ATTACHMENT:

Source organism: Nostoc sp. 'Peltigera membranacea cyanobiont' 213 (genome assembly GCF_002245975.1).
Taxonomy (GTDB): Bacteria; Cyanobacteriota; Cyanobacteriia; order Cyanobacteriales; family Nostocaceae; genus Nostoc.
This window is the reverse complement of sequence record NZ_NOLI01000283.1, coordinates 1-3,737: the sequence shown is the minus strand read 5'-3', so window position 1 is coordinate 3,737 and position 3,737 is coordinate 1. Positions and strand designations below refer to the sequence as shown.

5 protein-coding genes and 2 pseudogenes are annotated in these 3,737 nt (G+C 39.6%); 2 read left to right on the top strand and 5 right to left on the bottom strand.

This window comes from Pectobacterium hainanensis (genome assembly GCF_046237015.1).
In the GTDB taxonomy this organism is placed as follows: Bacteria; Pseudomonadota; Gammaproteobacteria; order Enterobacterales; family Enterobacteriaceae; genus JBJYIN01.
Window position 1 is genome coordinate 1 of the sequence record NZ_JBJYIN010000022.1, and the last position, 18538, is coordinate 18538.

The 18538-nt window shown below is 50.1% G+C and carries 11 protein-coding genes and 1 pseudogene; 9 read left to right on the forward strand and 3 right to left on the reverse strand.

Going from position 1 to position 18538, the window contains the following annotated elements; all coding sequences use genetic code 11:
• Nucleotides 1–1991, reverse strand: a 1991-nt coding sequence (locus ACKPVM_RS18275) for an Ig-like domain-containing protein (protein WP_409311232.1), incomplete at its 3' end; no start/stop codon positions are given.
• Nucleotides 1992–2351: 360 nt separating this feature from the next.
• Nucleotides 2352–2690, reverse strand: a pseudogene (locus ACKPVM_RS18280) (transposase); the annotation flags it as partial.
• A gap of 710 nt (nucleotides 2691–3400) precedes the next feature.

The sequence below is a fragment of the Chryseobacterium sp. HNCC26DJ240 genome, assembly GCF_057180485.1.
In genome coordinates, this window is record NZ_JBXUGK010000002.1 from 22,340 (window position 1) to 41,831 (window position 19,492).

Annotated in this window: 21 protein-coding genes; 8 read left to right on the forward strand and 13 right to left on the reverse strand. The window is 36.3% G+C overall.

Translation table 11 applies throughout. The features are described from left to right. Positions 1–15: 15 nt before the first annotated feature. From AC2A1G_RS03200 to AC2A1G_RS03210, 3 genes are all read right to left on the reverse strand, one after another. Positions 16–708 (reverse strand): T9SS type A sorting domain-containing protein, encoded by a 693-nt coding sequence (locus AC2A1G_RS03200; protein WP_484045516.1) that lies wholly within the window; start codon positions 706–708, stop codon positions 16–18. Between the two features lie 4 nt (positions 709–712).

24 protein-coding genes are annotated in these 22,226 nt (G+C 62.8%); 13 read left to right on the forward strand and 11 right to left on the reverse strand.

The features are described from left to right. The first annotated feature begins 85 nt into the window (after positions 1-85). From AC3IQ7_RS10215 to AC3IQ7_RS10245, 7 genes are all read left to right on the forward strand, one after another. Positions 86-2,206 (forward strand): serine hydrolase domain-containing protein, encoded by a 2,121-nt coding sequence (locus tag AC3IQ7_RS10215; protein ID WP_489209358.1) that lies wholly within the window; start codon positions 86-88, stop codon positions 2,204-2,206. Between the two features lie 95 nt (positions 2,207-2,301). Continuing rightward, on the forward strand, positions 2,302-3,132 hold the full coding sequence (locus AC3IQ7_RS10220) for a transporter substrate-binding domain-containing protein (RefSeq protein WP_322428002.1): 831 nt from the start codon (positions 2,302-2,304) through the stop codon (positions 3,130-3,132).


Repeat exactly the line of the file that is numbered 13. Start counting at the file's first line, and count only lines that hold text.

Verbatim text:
• A gap of 710 nt (nucleotides 2691–3400) precedes the next feature.